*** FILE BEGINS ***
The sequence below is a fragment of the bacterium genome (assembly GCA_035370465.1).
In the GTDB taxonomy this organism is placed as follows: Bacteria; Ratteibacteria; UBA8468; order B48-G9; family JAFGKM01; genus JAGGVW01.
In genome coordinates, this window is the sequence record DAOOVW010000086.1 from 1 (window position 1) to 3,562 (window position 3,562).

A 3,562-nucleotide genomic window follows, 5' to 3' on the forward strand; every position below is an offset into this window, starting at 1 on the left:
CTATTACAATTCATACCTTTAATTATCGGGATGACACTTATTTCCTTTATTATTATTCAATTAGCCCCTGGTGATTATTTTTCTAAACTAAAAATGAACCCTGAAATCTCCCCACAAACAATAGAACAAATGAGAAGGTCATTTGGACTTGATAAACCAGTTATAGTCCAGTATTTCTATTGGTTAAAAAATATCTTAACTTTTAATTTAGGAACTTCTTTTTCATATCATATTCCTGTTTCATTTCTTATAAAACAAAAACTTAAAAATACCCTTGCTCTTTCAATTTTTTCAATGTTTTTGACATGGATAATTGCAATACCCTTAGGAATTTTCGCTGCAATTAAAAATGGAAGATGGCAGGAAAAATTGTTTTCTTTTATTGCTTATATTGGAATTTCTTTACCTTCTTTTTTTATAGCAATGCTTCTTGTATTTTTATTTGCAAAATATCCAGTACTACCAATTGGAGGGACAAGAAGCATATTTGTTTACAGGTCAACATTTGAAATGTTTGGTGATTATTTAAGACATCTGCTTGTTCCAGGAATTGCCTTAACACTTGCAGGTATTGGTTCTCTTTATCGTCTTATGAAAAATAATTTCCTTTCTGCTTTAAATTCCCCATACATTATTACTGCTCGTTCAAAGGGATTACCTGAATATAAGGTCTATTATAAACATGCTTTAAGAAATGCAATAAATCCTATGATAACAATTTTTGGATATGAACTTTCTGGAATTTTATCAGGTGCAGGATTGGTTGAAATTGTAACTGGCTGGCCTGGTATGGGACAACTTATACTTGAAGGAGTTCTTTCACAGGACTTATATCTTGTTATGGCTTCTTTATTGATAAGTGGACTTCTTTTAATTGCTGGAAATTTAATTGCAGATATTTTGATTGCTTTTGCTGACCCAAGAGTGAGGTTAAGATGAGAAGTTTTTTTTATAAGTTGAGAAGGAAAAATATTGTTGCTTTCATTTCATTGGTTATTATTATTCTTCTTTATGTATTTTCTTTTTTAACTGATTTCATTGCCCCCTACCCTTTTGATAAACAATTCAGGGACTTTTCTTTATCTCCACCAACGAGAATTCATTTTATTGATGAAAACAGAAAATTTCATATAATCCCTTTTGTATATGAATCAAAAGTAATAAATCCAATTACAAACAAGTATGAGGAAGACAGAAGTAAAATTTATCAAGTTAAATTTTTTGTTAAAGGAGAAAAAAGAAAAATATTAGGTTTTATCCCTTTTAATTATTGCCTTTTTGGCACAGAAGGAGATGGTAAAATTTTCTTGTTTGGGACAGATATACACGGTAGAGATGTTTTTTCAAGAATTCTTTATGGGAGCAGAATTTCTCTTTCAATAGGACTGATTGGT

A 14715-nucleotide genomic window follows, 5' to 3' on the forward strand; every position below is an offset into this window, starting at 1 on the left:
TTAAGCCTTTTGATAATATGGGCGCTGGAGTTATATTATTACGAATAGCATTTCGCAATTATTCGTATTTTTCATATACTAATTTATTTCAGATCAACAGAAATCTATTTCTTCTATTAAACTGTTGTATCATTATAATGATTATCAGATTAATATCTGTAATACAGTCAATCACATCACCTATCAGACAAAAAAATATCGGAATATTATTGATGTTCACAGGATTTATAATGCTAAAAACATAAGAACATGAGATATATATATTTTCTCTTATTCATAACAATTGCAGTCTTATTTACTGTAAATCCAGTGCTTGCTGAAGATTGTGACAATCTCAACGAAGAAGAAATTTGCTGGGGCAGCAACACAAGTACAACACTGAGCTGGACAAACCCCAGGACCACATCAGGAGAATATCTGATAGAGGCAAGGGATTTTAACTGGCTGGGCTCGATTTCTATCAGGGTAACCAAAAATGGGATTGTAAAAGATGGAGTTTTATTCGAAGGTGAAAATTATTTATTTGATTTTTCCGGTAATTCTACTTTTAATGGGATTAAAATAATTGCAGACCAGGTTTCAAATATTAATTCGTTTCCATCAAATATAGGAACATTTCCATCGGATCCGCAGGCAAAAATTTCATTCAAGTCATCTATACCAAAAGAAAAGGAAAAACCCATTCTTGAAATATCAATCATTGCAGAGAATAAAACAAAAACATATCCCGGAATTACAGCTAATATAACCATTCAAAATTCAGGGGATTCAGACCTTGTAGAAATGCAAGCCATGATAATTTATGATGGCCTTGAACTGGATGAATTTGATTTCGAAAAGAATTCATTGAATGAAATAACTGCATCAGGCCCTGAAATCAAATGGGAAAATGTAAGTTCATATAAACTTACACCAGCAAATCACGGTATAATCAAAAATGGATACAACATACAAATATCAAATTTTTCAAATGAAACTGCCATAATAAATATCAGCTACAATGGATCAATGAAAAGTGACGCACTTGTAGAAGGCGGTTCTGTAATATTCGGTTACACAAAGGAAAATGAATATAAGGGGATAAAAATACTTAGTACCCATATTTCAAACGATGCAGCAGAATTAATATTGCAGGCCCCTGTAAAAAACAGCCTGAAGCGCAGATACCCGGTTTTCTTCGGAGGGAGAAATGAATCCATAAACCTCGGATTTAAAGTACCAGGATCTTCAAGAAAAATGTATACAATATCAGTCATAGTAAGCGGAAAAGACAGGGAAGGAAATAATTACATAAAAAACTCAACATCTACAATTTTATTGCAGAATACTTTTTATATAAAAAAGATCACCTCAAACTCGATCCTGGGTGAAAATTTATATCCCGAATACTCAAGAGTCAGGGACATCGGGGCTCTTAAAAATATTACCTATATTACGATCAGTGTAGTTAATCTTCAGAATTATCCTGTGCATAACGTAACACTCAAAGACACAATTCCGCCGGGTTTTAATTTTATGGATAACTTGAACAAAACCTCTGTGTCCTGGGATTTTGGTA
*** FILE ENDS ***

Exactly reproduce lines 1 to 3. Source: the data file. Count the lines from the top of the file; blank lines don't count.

The sequence below is a fragment of the bacterium genome (assembly GCA_035370465.1).
In the GTDB taxonomy this organism is placed as follows: Bacteria; Ratteibacteria; UBA8468; order B48-G9; family JAFGKM01; genus JAGGVW01.
In genome coordinates, this window is the sequence record DAOOVW010000086.1 from 1 (window position 1) to 3,562 (window position 3,562).